I built this simple cupola with reclaimed materials. Construction sights are a great place to find wood scraps that would otherwise be thrown in the dumpster. Most carpenters would be happy to help you out.
Many of todays cupolas are just for decorative purposes. I needed more ventilation in my barn since I only had two small gable end vents. The added ventilation will prolong the life of the singles and keep my office cooler in the summer.
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Step 1: Base
I built the base using 3/4 inch sub-floor sheathing. Maybe not as good as Maine-Grade plywood but still very durable.
Screw together a simple box. Transfer the pitch of the roof to two sides and cut.
Step 2: Cedar Siding
I outlined the base with cedar trim and installed the siding. Everything fastened with stainless steel screws to keep it stable. I also painted the back side of the siding to prevent curling.
Step 3: Add a Sill to Base
Around the top of the base I placed beveled siding to shed any standing water.
Step 4: Louvered Section.
Similar to the base in step one you start out by building a square object. I used cedar 3x3''s joined with 1 inch cedar boards.
You can purchase louvered vents at Home Depot for around $30.00 apiece or you can spend a couple hours and make your own.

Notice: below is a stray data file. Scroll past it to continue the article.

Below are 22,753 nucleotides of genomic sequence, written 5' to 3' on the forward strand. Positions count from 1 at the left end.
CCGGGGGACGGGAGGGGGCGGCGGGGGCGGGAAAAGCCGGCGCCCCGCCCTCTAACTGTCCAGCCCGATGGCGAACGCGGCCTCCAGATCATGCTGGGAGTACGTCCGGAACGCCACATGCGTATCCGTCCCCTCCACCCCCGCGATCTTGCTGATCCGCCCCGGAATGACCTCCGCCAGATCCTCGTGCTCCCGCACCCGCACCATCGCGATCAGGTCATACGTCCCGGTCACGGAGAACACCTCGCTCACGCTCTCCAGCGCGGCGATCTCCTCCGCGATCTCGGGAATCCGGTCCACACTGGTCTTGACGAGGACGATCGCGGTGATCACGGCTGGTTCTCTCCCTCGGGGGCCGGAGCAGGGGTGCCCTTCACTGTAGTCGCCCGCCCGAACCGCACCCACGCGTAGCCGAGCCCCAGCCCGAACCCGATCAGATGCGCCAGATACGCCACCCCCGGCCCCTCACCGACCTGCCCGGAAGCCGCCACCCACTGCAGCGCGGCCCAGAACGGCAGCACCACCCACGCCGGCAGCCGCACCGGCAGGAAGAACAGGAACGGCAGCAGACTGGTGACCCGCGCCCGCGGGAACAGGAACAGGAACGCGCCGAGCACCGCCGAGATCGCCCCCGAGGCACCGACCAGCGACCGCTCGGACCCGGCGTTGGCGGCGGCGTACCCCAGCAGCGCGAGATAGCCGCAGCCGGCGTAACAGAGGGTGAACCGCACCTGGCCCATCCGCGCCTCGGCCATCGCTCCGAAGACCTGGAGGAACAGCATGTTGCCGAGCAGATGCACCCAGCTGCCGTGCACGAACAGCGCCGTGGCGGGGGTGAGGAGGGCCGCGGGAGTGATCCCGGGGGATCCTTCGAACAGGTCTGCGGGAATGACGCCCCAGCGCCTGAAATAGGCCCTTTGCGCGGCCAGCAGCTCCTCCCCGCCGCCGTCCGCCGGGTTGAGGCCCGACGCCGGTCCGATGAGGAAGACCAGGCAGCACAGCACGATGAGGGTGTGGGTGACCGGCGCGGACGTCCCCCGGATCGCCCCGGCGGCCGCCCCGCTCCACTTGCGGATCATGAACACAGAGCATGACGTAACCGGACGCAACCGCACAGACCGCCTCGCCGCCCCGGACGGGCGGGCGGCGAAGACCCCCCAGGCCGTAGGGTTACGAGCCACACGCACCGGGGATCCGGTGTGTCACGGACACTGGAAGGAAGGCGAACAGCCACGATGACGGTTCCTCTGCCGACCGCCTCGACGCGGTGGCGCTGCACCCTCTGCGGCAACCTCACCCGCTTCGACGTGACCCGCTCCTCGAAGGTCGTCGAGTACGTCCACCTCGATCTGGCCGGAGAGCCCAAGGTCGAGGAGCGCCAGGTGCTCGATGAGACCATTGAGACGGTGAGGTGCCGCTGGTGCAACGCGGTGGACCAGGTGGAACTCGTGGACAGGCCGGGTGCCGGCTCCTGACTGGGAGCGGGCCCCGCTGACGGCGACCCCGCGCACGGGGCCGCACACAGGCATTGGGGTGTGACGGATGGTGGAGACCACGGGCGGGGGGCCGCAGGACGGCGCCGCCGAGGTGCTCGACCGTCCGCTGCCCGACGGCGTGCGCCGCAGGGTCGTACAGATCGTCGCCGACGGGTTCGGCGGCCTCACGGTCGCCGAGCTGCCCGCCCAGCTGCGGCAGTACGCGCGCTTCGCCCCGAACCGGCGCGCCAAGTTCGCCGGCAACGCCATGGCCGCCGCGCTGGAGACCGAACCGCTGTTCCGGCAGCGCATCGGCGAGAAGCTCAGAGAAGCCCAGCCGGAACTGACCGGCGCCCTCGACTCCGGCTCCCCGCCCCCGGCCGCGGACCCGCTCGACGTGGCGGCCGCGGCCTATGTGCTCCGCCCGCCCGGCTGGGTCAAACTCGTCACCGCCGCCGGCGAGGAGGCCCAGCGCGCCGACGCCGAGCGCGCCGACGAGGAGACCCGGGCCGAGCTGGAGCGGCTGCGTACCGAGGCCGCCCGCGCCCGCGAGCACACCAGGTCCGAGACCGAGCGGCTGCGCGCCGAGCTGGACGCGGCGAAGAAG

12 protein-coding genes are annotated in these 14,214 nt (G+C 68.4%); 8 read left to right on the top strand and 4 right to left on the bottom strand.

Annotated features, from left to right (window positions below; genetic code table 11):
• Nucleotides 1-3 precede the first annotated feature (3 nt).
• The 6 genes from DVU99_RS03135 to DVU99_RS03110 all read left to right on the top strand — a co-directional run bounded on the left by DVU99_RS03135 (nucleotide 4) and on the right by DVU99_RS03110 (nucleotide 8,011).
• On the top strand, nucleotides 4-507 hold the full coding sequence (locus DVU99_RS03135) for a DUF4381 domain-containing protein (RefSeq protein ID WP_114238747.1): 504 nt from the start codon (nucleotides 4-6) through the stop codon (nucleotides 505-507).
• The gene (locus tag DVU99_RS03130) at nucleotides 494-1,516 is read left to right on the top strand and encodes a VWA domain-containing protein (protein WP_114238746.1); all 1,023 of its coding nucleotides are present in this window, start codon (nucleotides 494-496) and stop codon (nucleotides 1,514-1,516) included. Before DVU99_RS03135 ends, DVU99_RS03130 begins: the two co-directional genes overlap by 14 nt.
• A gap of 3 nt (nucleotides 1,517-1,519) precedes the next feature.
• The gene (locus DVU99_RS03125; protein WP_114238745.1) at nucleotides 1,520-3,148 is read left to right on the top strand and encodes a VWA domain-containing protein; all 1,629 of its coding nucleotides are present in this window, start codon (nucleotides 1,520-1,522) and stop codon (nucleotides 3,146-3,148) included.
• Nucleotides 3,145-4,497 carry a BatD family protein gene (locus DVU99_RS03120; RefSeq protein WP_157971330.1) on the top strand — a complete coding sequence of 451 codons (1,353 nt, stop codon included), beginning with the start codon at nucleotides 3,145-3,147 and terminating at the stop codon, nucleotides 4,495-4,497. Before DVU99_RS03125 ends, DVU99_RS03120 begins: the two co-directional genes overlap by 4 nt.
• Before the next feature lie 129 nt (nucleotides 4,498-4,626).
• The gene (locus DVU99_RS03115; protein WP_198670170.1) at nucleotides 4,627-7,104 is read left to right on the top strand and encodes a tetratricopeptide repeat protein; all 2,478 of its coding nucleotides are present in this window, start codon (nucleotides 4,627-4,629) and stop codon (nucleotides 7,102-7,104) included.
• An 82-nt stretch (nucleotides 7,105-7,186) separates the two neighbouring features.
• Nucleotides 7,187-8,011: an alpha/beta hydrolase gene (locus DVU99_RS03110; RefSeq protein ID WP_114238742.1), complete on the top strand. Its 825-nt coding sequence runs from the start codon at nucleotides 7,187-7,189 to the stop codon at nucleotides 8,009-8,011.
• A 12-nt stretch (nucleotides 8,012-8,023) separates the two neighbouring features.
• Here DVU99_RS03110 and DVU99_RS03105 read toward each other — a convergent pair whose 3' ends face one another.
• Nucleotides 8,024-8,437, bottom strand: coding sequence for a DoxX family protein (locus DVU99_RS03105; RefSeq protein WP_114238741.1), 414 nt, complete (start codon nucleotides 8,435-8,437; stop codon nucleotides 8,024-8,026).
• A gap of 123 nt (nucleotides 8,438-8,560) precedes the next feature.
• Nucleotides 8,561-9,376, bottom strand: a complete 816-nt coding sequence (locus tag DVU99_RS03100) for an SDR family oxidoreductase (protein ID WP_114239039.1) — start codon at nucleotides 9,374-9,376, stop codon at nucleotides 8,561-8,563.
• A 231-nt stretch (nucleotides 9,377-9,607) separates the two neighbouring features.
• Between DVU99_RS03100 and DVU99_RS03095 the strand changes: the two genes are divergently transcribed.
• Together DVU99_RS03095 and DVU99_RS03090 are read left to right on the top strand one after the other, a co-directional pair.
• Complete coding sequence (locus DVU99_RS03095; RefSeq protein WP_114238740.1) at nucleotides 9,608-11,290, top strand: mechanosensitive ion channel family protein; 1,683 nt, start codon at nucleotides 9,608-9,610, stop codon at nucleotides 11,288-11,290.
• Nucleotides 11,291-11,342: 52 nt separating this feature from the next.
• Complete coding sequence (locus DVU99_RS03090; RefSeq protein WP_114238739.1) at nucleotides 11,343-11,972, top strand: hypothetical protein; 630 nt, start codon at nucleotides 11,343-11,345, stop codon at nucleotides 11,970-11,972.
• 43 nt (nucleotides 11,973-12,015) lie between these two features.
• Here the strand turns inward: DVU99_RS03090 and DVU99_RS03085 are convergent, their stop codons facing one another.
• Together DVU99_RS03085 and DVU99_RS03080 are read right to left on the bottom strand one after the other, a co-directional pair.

Step 5: Add Screen
Its important to use aluminum screening rather than fiberglass. Bats will easily chew through the fiberglass and make a mess of things
Step 6: Install Louvers
Attach louver vents with stainless screws and apply several coats of stain.
Step 7: Roof System
Cut a piece of plywood slightly larger than the louvered base and add rafters. These rafters are the same pitch as the main roof.
Step 8: Roof Shingles
I pulled these shingles out of a dumpster. The installation is the same as regular roof with a metal flashing top.
Step 9: Test Fit
Before heading up the roof test fit every component and make adjustments
Step 10: Cut a Hole in the Roof
This is the most difficult part of the project. A 45 degree roof can be scary, take your time and have proper staging.
I cut the hole with my circular saw 4 inches smaller than the base on all its sides.
When i opened the roof a rush of warm moist air can out. I knew then the added ventilation would be helpful.
Step 11: Assemble Everything
Screw everything together and fasten base to the roof with 6 inch timber-lock bolts
Step 12: Add Weathervene
I bought a weathervane off of Amazon. Its made by Swen and very affordable and well made.